A-Z of Gemstones: T

Posted on the 1st November 2016

A-Z of Gemstones: T: Tanzanite, Topaz, Tourmaline, Turquoise 

ΤΑΝΖΑΝΙΤΕ

The origin of the name Tanzanite comes from the country in which it was first discovered, by Tiffany & Co in 1967, and is the only known source of the stone: Tanzania.

Tanzanite belongs to the zoisite species and it comes in striking purplish blue to blue hues.

Tanzanites are usually transparent to translucent and they are cut into faceted gems, cabochons and beads.

Normally tanzanite looks very clean to the naked-eye.

Tanzanite’s lustre is vitreous; it rates 6-7 on the Mohs scale and has cleavage planes which make it suitable only for jewellery that has a secure setting to protect the stone from knocks.

Normally, tanzanites are very clean stones free from inclusions and they have a characteristic strong pleochroism displaying blue, purple and pale greenish yellow colours.

The main and only source of Tanzanite as mentioned is Tanzania in eastern Africa.

Most tanzanites’ colour is the result of heat treating zoisite where yellowish and brownish stones become an amazing blue and purplish blue.

Synthetic tanzanite is not yet available but there are some materials that are used to imitate its’ qualities such as synthetic forsterite, glass and plastic.

Tanzanite is the December birthstone.

TOPAZ

Topaz is mostly known as a blue stone but it actually comes in a wide variety of colours.

Topaz can be blue, yellow, orange, brown, pink, red, purple, green or colourless, cause by color-centres or chromium traces.

The most valuable variety of topaz is known as “Imperial Topaz”: a vivid orangey red to reddish orange stone.

Depending on the transparency of the stone, which can be anything between transparent to semi-translucent, topaz is mostly cut into faceted stones, cabochons and beads.

Usually, topaz looks very clean to the naked eye.

Topaz has a vitreous to sub-adamantine lustre; it rates 8 on the Mohs scale but because it has a cleavage plane it’s mostly suitable for jewellery that has secure settings to protect the stone from knocks.

The main sources of topaz are: Brazil, Pakistan, Sri Lanka, Australia, Madagascar, Mexico, Myanmar, Namibia, Nigeria and the U.S.A.

Topaz is very commonly treated; it undergoes heating and sometimes irradiation in order to create a more desirable colour.

Materials that are most commonly used to imitate topaz are glass and plastic.

Topaz is the November birthstone.

TOURMALINE

Tourmaline’s name derives from the Sinhalese word “toromalli” which means “mixed gems”.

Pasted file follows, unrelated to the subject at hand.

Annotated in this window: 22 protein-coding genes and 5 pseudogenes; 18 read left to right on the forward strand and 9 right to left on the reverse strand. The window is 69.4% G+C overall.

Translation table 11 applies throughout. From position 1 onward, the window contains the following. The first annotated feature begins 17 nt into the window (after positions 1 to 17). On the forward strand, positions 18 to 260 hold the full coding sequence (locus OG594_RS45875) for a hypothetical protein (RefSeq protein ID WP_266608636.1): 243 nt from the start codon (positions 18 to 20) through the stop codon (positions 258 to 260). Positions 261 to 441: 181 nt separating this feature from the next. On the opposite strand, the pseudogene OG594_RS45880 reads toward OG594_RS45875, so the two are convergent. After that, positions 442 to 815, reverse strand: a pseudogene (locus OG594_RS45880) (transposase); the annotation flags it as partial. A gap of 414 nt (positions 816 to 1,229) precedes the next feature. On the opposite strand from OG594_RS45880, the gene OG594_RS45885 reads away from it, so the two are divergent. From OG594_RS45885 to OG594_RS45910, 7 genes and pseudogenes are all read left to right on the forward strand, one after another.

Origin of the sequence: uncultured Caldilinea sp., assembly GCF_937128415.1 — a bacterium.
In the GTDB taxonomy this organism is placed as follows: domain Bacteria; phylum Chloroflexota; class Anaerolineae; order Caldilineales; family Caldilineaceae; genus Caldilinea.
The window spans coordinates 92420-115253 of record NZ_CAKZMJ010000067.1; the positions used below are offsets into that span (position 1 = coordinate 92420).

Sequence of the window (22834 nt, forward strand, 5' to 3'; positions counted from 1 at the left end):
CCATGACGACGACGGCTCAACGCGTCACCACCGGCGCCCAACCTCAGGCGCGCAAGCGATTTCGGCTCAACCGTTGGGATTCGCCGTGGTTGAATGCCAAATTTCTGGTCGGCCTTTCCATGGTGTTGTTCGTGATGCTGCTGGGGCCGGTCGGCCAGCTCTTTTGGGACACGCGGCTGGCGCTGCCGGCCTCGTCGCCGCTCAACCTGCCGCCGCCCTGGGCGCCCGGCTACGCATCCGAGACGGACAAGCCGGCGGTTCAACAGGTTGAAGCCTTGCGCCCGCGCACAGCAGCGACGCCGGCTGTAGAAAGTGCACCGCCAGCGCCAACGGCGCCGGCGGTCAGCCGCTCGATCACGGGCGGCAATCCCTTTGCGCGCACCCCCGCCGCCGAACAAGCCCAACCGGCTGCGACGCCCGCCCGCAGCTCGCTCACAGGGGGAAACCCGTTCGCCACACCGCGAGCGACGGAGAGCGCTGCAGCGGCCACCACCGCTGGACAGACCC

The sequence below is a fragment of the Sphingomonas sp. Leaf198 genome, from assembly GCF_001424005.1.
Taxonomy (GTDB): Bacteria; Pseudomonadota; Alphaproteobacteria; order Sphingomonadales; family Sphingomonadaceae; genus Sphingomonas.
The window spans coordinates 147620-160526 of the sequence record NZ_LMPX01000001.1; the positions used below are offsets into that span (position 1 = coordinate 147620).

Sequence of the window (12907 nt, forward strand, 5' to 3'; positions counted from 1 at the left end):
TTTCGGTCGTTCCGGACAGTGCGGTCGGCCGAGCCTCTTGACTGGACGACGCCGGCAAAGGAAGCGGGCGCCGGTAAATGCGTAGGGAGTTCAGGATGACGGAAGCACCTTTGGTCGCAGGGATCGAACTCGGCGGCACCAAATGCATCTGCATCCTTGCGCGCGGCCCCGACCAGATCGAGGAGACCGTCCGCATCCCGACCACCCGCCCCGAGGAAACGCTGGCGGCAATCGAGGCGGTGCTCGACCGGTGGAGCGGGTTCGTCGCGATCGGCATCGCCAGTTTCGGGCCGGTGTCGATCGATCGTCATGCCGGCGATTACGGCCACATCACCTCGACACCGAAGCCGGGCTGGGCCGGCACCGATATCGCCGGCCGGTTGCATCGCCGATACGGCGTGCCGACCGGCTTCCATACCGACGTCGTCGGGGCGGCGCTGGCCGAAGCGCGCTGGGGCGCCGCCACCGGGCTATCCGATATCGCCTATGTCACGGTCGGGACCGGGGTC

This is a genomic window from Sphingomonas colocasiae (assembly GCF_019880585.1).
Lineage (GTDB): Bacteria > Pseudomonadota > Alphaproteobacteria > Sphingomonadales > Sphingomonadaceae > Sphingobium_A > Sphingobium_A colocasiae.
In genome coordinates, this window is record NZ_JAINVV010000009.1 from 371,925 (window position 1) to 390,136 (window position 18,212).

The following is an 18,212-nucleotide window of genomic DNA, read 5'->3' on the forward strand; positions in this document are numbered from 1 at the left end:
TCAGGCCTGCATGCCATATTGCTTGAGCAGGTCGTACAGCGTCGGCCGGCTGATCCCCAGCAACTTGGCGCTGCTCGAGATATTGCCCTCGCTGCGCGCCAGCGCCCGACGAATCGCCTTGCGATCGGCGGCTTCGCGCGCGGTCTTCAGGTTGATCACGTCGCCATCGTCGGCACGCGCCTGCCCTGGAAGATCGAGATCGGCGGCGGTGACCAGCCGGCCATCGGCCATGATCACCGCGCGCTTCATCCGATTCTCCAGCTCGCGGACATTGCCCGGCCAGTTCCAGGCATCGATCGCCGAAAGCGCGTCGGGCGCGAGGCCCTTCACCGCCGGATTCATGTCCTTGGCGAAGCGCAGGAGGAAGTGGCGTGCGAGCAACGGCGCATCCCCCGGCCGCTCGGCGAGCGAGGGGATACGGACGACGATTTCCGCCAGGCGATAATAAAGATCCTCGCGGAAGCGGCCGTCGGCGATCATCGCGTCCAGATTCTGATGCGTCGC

Tourmalines are a wide group of closely related mineral species and it is probably the stone with the widest variety of colours and vividness; they come in pink, green, blue, yellow, brown and colourless.

The most valuable variety of tourmaline is the Paraiba which is praised for its unique neon blue to greenish blue striking colour.

Other desirable varieties are the vivid purple rubellites and the bi-coloured watermelon tourmalines that are pink, green and some have an additional colourless section inbetween the two colours.

Tourmalines might display a phenomenon called chatoyancy that refers to the cat’s-eye appearance of some cabochon-cut stones.

Depending on the transparency of the stone which can be anything between transparent to opaque, tourmalines are cut into faceted stones, cabochons, beads and occasionally rough crystals are left intact in their hosting rocks and sold as gorgeous rough specimens.

Tourmaline has a vitreous to sub-adamantine lustre; it rates 7-7.5 on the Mohs scale which makes it suitable for jewellery that has secure setting to protect the stone from wear.

The main sources tourmalines are: Brazil, Nigeria, Zambia, Mozambique, Madagascar, Namibia, Tanzania, Afghanistan, Pakistan, Russia and the U.S.A.

Tourmalines can be heat treated or irradiated in order to enhance their colour.

Synthetic tourmalines are not yet available on the market.

Materials that are most commonly used to imitate tourmalines are glass and plastic.

TURQUOISE

Turquoise is a semi-translucent to opaque stone praised for its vivid blue colour.

Turquoise can vary from blue, greenish blue to yellowish green; iron elements usually produce a purer blue whilst traces of copper produce a more greenish blue.

Some types of turquoise have a black or dark brown matrix usually recessed from the surface.

Turquoise is usually cut into cabochon and beads or carved into decorative ornaments.

Turquoise has a waxy to dull lustre; it rates 5-6 on the Mohs scale which makes it suitable only for jewellery that has secure settings to protect the stone from scratching.

Historically turquoise was mined in what is now Mexico and Central America as well as Persia, known today as Iran. Nowadays the main sources of turquoise are China and Arizona U.S.A.

Turquoise is a porous stone making it more vulnerable compared to other gemstones so it is commonly treated with oil, wax or polymer plastic that is impregnated in the stone and improves its stability. Another less common treatment is dying which enhances the stone’s colour giving it and unnatural blue.

Turquoise has been synthesized since the 1980’s and but it has a significantly lower value than natural turquoise so it must always be disclosed as synthetic.

Materials that are most commonly used to imitate turquoise are: glass, plastic, dyed howlite and reconstructed“turquoise”; a synthetic material made of dyed plastic or epoxy resin.